Soldierly devotion – Letters and photos provide insight into local veteran’s WWI experience

 
This photograph, likely taken in August or September of 1918, shows Private Frank Watts with his U.S. Model 1917 “American Enfield” rifle while in training at Camp Pike, Ark. Courtesy/Keith West
 
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This photograph, likely taken in August or September of 1918, shows Private Frank Watts with his U.S. Model 1917 “American Enfield” rifle while in training at Camp Pike, Ark. Courtesy/Keith West
This photograph, likely taken in August or September of 1918, shows Private Frank Watts with his U.S. Model 1917 “American Enfield” rifle while in training at Camp Pike, Ark. Courtesy/Keith West

Stored in a dusty plastic container are dozens of letters and photographs from a man who served during a war nearly a century ago. Though the pictures may speak with the poignancy of imagery, the letters provide insight into the now-deceased veteran’s experience during World War I and his love for the wife he left behind.

“My dad was raised by Uncle Frank and Aunt Belle,” said Jefferson City, Mo., resident Keith West. “When they passed away, the (container) was handed down to my father and then later to me,” he added.

Born in Centertown, Mo., in1889, Frank Watts –at 29 years of age—was many years older than a majority of his peers when inducted into the Army on June 24, 1918.

A few months prior to his induction, he was married to Jennie “Belle” Shoemaker, the woman that would become the object of his written affections during his military service.

According to documentation found through the Missouri Digital Heritage site, Pvt. Watts’ service began with the 162nd Depot Brigade located at Camp Pike, Ark., which served as a training site for the Army’s 87th Division during the First World War.

While there, the soldier frequently penned letters to his wife, informing her of his busy training cycle and expressing his wishes to see her once again.

“I am fixing to leave Camp Pike,” said Watts, in a letter dated September 16, 1918 and written on YMCA stationary. After speaking of receiving a “new gun” and “sea stuff,” he added, “Oh darling, I would love to see you once more before I go.”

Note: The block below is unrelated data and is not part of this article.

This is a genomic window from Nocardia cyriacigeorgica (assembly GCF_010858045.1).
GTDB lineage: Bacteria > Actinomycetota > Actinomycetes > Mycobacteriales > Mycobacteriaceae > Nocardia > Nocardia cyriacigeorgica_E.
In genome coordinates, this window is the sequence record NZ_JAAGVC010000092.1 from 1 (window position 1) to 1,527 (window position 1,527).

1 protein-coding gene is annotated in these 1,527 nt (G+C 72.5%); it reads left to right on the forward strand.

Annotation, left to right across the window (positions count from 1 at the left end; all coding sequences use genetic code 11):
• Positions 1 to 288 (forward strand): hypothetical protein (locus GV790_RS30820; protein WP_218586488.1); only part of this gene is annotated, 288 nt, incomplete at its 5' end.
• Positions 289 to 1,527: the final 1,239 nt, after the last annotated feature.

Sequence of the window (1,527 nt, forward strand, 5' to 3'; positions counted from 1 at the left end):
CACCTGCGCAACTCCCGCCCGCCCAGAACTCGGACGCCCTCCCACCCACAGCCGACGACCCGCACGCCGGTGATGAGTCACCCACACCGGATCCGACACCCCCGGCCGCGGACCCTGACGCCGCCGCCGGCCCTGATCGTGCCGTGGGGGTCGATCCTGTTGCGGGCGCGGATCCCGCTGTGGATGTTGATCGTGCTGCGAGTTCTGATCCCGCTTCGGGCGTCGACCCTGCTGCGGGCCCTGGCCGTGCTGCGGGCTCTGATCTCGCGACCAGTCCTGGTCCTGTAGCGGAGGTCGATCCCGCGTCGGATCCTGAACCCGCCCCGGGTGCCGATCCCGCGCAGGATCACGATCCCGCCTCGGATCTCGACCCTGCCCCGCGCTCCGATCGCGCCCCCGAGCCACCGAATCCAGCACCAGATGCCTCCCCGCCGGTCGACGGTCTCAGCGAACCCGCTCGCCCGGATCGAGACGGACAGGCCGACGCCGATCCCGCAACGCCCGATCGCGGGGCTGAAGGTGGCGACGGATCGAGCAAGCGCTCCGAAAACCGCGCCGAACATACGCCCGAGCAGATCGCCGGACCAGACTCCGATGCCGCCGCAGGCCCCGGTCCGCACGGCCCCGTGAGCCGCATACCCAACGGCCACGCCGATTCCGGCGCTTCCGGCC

Soldiers making the journey overseas aboard troop transport ships during World War I were given tags such as these to identify there bunk areas.  Courtesy/Keith West
Soldiers making the journey overseas aboard troop transport ships during World War I were given tags such as these to identify there bunk areas. Courtesy/Keith West

But it would be many months before the couple would once again visit in person, and Watts again lamented their distance in another letter penned while preparing for his overseas departure.

“I am packing up to leave this camp. They just told me to fix up my stuff to send it home if I had anything to send. … I wish I was going home instead of going to France. I would love to see you once more before I go but love, I can’t. They won’t let me have a furlough, so I won’t get to see you (until) the war is over.”

Records retrieved from the Secretary of State’s online archives indicate Watts’ overseas service commenced on September 30, 1918, a little more than a month prior to Armistice Day and the end of the war.

Photographs discovered in the veteran’s wartime collection identify the mode of transportation used to carry him overseas—the USS Siboney. A tag indicates the area and bunk to which he was assigned during the journey and a photograph of the troop ship highlights the camouflaged exterior of their transport.

An official Army document mailed to his wife at her residence in Enon, Mo., states that as of February 4, 1919, Watts was stationed in Beaufort, Luxembourg as part of Company M, 130th Infantry and was “in best of health.”

Private Frank Watts is pictured above with his “darling wife” Belle, after his return from service in World War I. Courtesy/Keith West
Private Frank Watts is pictured above with his “darling wife” Belle, after his return from service in World War I. Courtesy/Keith West

Letters continued between the couple, many lamenting the fact that communication channels of the time were at best sporadic and unreliable; underscoring that even a simple delay in communication was cause for concern for his “darling wife.”

“I didn’t get any letter from you last week and I was afraid you was sick,” Belle worried, “but I hope you are well now.”

Watts believed his overseas service would soon come to a close when—on April 6, 1919—his letter expressed the hope that he would return home in June, adding, “It is sure pretty and warm today, and yesterday was a pretty day, the warmest days we have had. It makes me home sick, but it don’t do no good to get home sick.”

His yearnings concluded as Private Frank Watts was discharged from the military at Camp Zachary Taylor, Ky., on May 29, 1919.

He returned to Missouri and later became a farmer in the Russellville, Mo., area, all the while accompanied by his beloved Belle—the “darling wife” whose decision to hang on to letters and photographs would decades later provide a glimpse into a young soldier’s devotion.

Jeremy P. Ämick writes on behalf of the Silver Star Families of America.